|Re: Agile Practices [was The Red Mercedes]||<– Date –> <– Thread –>|
|From: Dane Laverty (danelavertygmail.com)|
|Date: Sun, 6 Nov 2011 11:17:48 -0800 (PST)|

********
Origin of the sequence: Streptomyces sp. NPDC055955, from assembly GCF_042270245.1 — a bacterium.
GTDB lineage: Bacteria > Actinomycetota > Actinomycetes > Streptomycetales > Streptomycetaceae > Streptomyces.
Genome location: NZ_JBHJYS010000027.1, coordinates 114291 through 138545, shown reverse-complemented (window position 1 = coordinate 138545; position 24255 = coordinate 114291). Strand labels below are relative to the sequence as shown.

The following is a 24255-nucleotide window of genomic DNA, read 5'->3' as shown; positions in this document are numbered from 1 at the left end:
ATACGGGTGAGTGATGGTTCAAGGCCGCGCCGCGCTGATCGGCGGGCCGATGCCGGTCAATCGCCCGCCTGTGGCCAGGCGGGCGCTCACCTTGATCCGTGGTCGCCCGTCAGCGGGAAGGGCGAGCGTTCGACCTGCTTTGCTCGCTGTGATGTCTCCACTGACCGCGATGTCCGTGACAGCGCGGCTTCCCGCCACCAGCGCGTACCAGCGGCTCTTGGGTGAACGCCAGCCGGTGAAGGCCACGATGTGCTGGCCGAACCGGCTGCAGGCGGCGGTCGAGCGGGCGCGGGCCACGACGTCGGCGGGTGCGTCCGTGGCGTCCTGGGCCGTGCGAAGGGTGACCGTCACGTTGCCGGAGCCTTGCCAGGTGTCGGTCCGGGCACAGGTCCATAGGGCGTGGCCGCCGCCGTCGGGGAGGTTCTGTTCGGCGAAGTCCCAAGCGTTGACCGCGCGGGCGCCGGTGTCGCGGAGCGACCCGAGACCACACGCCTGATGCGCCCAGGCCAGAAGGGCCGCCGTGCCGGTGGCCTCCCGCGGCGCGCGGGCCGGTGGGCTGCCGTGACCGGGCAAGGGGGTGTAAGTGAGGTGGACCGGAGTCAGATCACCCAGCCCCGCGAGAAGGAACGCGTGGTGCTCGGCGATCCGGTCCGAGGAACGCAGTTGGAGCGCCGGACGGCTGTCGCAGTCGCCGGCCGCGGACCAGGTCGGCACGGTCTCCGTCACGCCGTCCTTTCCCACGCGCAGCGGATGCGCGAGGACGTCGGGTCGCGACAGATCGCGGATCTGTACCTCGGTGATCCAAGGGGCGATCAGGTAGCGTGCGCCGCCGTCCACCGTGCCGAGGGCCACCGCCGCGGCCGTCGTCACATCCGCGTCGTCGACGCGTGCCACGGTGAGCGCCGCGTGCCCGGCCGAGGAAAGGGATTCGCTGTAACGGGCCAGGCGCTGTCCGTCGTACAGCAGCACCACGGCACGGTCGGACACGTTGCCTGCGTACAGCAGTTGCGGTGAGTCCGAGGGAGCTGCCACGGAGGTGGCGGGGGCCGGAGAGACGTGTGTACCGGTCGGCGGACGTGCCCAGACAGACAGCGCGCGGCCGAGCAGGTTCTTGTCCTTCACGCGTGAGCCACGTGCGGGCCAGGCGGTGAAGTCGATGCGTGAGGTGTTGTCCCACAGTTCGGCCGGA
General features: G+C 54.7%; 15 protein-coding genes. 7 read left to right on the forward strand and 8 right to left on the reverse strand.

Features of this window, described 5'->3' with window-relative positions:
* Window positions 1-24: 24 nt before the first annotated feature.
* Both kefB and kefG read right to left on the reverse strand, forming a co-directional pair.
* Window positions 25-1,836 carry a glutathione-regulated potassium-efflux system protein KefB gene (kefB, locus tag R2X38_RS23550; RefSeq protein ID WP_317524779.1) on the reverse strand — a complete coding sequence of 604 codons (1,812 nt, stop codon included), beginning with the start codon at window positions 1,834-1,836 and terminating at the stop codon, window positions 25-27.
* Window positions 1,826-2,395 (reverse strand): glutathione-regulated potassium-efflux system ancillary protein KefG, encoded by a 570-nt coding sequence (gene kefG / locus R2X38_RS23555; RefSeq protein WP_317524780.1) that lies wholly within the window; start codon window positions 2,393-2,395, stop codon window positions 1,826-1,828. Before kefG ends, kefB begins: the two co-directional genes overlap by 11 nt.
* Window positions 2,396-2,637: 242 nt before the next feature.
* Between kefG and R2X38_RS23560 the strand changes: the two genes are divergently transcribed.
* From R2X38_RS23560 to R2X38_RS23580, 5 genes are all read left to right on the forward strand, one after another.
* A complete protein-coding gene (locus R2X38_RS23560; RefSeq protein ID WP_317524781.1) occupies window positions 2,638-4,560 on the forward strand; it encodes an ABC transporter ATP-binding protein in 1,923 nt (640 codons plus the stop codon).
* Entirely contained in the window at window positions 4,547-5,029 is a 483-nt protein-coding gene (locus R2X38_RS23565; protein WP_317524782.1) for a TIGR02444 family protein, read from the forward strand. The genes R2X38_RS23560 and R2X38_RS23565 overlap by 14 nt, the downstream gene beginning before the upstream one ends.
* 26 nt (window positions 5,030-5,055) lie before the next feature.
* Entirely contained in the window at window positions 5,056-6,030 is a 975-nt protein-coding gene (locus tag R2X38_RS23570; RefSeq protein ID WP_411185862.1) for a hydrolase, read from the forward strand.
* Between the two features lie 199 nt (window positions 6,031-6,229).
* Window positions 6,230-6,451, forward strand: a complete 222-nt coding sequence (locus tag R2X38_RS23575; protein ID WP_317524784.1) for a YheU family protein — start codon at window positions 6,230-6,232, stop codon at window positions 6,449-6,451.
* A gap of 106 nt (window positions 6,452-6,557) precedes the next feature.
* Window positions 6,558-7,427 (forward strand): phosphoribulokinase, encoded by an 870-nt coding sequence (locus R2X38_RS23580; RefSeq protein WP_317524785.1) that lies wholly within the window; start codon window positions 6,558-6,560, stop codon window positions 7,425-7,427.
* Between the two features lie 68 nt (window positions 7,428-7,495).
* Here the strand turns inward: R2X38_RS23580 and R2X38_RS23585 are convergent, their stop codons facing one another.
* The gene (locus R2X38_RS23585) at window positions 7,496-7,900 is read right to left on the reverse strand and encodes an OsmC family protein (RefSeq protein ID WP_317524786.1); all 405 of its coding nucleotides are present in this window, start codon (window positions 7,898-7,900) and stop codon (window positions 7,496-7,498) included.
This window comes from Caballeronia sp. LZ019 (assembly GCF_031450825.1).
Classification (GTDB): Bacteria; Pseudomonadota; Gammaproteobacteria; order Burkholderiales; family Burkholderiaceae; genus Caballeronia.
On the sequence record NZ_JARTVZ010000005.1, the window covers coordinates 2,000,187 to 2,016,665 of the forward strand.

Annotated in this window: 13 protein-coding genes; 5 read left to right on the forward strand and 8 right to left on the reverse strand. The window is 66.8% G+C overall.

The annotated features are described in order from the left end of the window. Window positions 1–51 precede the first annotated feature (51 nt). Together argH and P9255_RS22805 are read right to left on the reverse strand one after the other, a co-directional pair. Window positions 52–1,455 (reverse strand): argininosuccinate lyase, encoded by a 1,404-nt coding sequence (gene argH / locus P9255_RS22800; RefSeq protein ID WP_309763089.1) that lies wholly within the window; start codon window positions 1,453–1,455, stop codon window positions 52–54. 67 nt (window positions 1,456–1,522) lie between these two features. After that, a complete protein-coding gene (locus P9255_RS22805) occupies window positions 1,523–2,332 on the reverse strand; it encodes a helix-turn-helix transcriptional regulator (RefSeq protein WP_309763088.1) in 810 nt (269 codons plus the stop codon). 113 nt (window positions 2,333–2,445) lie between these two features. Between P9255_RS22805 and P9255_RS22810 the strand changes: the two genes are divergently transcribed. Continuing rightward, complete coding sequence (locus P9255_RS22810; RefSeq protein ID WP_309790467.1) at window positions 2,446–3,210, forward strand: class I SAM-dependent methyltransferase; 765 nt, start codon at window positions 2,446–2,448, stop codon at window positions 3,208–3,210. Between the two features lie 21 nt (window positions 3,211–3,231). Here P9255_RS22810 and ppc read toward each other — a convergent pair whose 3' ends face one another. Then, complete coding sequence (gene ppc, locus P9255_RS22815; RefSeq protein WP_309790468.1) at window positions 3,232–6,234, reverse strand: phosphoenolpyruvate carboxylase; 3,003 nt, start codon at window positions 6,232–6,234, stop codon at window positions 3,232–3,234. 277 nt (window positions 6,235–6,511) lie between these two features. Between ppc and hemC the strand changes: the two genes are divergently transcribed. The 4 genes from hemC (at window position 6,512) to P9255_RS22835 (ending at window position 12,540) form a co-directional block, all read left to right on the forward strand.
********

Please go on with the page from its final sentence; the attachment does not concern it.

Let me respond first to your question about Agile (I'll come back to the rest in a separate email). Here's the "Agile Software Developement Manifesto". Like any declaration, it's more about ideals than practices, but I think it's a useful starting point: *Manifesto for Agile Software Development* We are uncovering better ways of developing software by doing it and helping others do it. Through this work we have come to value: *Individuals and interactions* over processes and tools *Working software* over comprehensive documentation *Customer collaboration* over contract negotiation *Responding to change* over following a plan That is, while there is value in the items on the right, we value the items on the left more. Although I work as a software developer, I've found that the principles behind Agile are useful beyond just programming and can often be applied successfully in other disciplines. At its core, Agile is designed to answer the questions, "What are the most pressing needs?" and, "What can we work on today that will provide value tomorrow?" Traditional software development says, "We'll spend 18 months building this super-awesome program that provides the dozens of features you requested, in conformance with the contract specifications." Agile software development says, "Rather than blocking out 18 months to give you what you think you want, let's spend 1 month building a very simple prototype that provides just a single one of your many requested features. You can test drive that and let us know if we're going in the direction you want. Then we'll spend another month to add another feature. This way we don't end up 18 months later giving you something that wasn't what you really envisioned at all." The idea is that it's better to provide frequent releases, each demonstrating minor additions in value in order to achieve invested customer collaboration and keep the project in line with customer expectations. As I'm looking around at websites, I'm surprised to find that there's not really a single good website I can point you to that explains how Agile turns the above principles into practices. I believe that it's largely because Agile is relatively new (while many of the practices are decades old, the term Agile is circa 2001) and therefore many different approaches are currently being tried and promoted. The two practices that I've seen used most often and most successfully are Scrum and Extreme Programming (again, don't let the word "programming" scare you off -- the principles apply interdisciplinarily): Scrum: http://en.wikipedia.org/wiki/Scrum_(development) Extreme Programming: http://en.wikipedia.org/wiki/Extreme_Programming Dane On Sun, Nov 6, 2011 at 8:42 AM, Sharon Villines <sharon [at] sharonvillines.com>wrote: > > > On 5 Nov 2011, at 12:59 PM, Dane Laverty wrote: > > > My less selfish reason is that I want to provide a "reset button" for > people. I want a community for people who are stuck without skills, > education, or work experience, a place that provides people with the space, > contacts, and resources [snip] So I guess what I'm envisioning isn't so > much a long-term cohousing community as it is a sort of staging area, a > boarding school for life. I would be a place where people would come for a > few years, get set up, and then head out again. > > I wished for this for my son who didn't go to college. He needed the place > to develop independence and not have to live by all the rules of the home > designed for younger children. A dorm and house parents for working 18-21 > year olds. > > If such a place were built on a cohousing model, run and managed by the > residents, it might not be too expensive to live in. Many retreats designed > allow people to rethink are really designed for short expensive vacations. > A rental model would also allow choosing residents more carefully. If the > community is providing services, they can't take on people who don't have > the industriousness to rebuild. It wouldn't be able to help people with > mental illness or addictions and thus would have to screen carefully. > Treatment facilities require much more public or private support than a > rethinking and retooling community could provide. > > There are people around the country building "single room occupancy" > housing that has shared kitchens and other facilities. Searching on "single > room occupancy" might bring them up. Some are designed like "half-way" > houses with some treatment support and supervision. In Manhattan, this > housing model developed out of hotel living and people do live in both for > their lifetimes. > > There would be pressure from government agencies to take people that the > community might not be able to help. The lure is steady, guaranteed money, > but it can make the community dependent on financial support from sources > that send residents who are not able to contribute to the community — and > even will prey on it. A healthy amount of skepticism is wise. > > Twin Oaks allowed themselves to become dependent on one customer — a large > retail outlet. When that outlet stopped ordering their hammocks, they were > essentially out of business. After that they diversified and did more of > their own marketing. > > > I'm not sure that this addresses any of your points about the assumed > > absence of conflict. My hope is that, since this community would function > > more like a program than a neighborhood, and due to the short-term nature > > of the stay for most of the residents, there would be less friction. > > Conflict develops very fast — it doesn't have to be huge to cause daily > irritations — and move-in is probably the most difficult time (or after the > new has worn off). If people are betwixt and between, they are probably > also unhappy and irritable. And even embarrassed to find themselves in > "such a place." It takes time to overcome unreasonable expectations and > build a reputation as cool. > > One reason people might find themselves in need of such a facility is that > they can't handle conflict well. Conflict is daily if you are dealing with > another person — you can't always be in perfect alignment, even with > yourself. You have to know how to work it out. (I'm not suggesting that I > know.) > > > I think you've touched on the key point with your suggested regular 5 - > 15 > > minute conflict resolution meeting. In the computer programming world, > the > > popular methodology *du jour* is called "Agile programming". It consists > of > > several team management practices, one of which being the "daily stand-up > > meeting". > > I think this sounds like a very useful practice for raising conflicts. > Often they just need to be raised — I am routinely surprised and surprise > others with things that are irritating. > > Can you recommend a website that summarizes these practices? I've heard of > some of them because Agile people are very interested in systems thinking > and thus gravitate toward dynamic governance. > > Sharon > ---- > Sharon Villines, Washington DC > "We are confronted with insurmountable opportunities." Walt Kelly > > _________________________________________________________________ > Cohousing-L mailing list -- Unsubscribe, archives and other info at: > http://www.cohousing.org/cohousing-L/ > > >